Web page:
New group paper: A new way to investigate the history of the surface of the Moon.

Zircons (tiny crystals of ZrSiO4) are found in many rocks and are widely used to measure the age of rocks. This is usually done by looking at uranium-lead (U-Pb) and lead-lead (Pb-Pb) ages, both of which rely on radioactive decay of uranium – Ian Lyon wrote a post about lead in zircons a little while ago. The oldest zircons on Earth and in meteorites have been dated at about 4.5 billion years old.

In this study we analysed the xenon composition in lunar zircons extracted from samples collected from the Moon during the Apollo missions, to investigate what they can tell us about processing of the surface of the Moon.

Radioactive decay of uranium produces xenon, as well as lead: spontaneous fission of 238U, which has a half-life of about 4.5 billion years, produces the heavy isotopes of xenon, 131-136Xe. (Isotopes are different forms of the same element, they have the name number of protons, but different numbers of neutrons.) Radioactive decay of plutonium also produces xenon isotopes: spontaneous fission of 244Pu has a half-life on 82 million years, and also produces 131-136Xe, although with a different signature than 238U. So in principle, zircons that crystallised when 244Pu was still alive in the early Solar System, i.e. those that crystallised more than ~3.7 billion years ago, should contain xenon produced from spontaneous fission of both 238U and 244Pu. And if the samples are artificially irradiated before analysis, xenon is also produced from another isotope of uranium, 235U, by a process called neutron induced fission.

Lunar zircons in a sample holder readdy for analysis – look carefully and you can see them in the bottom of the holes. Most samples are about 100 micons (0.1 mm), but the sample is the bottom left of this image is much larger, about 900 microns. Image: S. Crowther.

Sounds complicated doesn’t it!

It is complicated! But the three different processes produce different signatures of xenon, and we can unravel the xenon composition we measure for an individual zircon grain to figure out the different sources that contributed to that composition. Breaking down the measured composition into the contributing components gives us information about the age and history of the zircon. For example, if we see evidence of xenon from 244Pu, it tells us that the zircon crystallised while 244Pu was still alive in the early Solar System. On the other hand if we don’t see any evidence of xenon from 244Pu, that indicates a zircon formed, or lost all its gas, in the last ~4 billion years. And we can calculate an age for the zircon from the amount of xenon that has accumulated from decay of 238U and the total amount of uranium in the sample, determined from the neutron induced fission of 235U – we call this a uranium-xenon, or U-Xe age.

We first analysed some zircons from the Vredefort impact structure in South Africa, to test the process – this history of these samples is well known so we could use them to investigate the effects of a major impact event on the xenon composition. The U-Xe ages we determined for these terrestrial zircons generally agree with U-Pb ages, which validates our technique. So far so good!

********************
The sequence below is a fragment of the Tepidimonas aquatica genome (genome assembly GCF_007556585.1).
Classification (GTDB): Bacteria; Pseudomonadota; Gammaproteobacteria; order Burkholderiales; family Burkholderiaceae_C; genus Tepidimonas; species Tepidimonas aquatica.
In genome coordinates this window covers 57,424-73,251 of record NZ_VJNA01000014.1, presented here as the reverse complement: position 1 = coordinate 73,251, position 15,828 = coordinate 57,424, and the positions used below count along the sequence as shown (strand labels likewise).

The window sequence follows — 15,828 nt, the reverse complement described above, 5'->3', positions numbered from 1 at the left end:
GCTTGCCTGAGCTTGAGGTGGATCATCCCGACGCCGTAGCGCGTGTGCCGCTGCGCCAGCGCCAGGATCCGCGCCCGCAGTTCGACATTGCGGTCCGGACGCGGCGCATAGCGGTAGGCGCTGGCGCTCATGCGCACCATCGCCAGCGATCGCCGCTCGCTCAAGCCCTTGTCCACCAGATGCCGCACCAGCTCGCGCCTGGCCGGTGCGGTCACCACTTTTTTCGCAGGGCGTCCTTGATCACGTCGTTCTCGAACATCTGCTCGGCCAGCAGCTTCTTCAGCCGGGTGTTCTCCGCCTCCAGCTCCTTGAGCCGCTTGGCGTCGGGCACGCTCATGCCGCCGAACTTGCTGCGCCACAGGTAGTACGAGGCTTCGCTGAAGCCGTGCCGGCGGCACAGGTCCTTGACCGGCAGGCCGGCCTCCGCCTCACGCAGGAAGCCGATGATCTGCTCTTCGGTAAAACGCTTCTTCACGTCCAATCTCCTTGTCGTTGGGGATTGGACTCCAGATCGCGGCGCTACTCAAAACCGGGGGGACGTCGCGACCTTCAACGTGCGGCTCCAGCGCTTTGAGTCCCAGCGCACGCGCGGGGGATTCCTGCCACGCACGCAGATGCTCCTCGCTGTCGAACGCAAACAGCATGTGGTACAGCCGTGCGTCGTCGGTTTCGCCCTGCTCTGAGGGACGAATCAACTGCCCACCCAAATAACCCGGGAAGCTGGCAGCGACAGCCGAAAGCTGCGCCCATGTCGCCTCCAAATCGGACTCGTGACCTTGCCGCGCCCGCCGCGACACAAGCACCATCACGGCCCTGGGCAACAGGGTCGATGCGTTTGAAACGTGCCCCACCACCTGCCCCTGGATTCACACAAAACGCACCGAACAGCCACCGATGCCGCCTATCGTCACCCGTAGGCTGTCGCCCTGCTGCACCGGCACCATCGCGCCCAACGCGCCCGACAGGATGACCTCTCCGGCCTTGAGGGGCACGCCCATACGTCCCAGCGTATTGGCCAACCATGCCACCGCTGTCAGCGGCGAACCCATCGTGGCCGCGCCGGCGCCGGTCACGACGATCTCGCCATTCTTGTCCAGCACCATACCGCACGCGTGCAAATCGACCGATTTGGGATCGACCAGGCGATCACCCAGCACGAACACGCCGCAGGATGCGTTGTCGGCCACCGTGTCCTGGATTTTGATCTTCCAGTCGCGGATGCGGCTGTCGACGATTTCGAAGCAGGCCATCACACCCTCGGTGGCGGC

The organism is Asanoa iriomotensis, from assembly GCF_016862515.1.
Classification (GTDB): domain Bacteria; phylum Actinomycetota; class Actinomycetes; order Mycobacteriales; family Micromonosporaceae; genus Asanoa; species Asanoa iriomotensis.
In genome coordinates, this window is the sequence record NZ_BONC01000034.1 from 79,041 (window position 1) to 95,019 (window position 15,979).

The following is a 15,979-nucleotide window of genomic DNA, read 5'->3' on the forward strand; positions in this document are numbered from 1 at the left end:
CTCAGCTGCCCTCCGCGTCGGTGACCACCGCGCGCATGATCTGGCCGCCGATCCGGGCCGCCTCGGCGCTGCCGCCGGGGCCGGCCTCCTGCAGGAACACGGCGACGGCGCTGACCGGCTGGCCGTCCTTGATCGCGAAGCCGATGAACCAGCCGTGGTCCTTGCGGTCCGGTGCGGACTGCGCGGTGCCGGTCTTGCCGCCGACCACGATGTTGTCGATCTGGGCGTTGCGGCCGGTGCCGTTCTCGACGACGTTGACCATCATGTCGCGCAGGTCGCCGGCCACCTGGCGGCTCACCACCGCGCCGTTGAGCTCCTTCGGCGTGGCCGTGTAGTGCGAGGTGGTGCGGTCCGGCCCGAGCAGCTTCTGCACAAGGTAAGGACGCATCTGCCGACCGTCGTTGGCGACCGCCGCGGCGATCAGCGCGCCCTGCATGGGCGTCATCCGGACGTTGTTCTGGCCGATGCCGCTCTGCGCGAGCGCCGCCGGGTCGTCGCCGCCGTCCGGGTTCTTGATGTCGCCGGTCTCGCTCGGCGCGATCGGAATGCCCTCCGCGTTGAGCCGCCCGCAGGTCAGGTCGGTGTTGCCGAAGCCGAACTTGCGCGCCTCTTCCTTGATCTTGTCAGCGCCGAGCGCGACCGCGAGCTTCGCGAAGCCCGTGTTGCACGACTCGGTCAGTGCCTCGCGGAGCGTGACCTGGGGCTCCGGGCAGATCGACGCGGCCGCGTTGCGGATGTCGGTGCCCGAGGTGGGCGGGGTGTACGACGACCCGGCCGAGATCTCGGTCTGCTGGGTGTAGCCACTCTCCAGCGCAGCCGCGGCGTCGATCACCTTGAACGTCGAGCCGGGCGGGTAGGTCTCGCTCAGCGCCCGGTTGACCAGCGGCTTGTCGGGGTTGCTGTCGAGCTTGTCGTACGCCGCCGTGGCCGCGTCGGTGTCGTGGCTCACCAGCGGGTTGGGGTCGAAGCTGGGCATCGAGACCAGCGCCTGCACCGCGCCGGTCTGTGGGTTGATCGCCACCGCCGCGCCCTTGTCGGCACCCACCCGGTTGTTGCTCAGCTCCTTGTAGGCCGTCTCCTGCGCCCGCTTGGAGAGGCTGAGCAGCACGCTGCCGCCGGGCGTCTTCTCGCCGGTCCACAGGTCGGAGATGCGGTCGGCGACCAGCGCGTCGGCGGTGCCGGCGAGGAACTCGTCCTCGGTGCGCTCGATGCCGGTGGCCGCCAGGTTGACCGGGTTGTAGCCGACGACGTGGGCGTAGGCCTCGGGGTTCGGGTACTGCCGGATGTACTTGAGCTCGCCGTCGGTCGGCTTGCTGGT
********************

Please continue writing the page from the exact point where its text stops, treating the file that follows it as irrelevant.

In contrast the U-Xe ages we determined for the lunar zircons are significantly younger than their Pb-Pb ages. The Pb-Pb ages are all older than ~3.9 billion years, but the majority of the zircons have U-Xe ages younger than 1 billion years. Most the zircon grains we analysed were from soil samples. Only two of the zircons we analysed were from breccia samples, and both of these gave old U-Xe ages, older than 3.6 billion years. This may suggest a difference in ages between soil and breccia grains, but more data are needed to confirm this.

Camera view of one of the zircons glowing when heated with a laser to extract the gas from them. Image: S. Crowther

The Pb-Pb ages of the lunar zircons indicate that they crystallised while 244Pu was still alive, but none of them contained xenon from 244Pu. This means either they were completely degassed of xenon after 244Pu was extinct, i.e within the last ~3.7 billion years, or the initial Pu/U ratio of the Moon was significantly different from Earth’s.

The differences in ages for the Vredefort and lunar samples suggest zircons are affected by different processes. We believe this is most likely to be due to the different impact histories of the Vredefort crater floor and the lunar regolith. The lunar regolith is predominantly composed of impact ejecta. The samples are exposed to repeated bombardment by micrometeorites, which could have a cumulative degassing effect. The two breccia samples had old ages, which may indicate they were protected from such impact processes.

We hope to do more work on this project in the future, and investigate whether there really is a difference between the ages of zircons from lunar soil and breccia samples.

To read more about this see our paper, which is available open access:

C.A. Crow, S.A. Crowther, K.D. McKeegan, G. Turner, H. Busemann & J.D. Gilmour (2020) Xenon systematics of individual lunar zircons, a new window on the history of the lunar surface, Geochimica et Cosmochimica acta, 286, 130-118. Doi: https://doi.org/10.1016/j.gca.2020.06.019

About Sarah Crowther

I'm a Post Doc in the Isotope Geochemistry and Cosmochemistry group. I study xenon isotope ratios using the RELAX mass spectrometer, to try to learn more about the origins and evolution of our solar system. I look at a wide range of samples from solar wind returned by NASA's Genesis mission to zircons (some of the oldest known terrestrial rocks), from meteorites to presolar grains.
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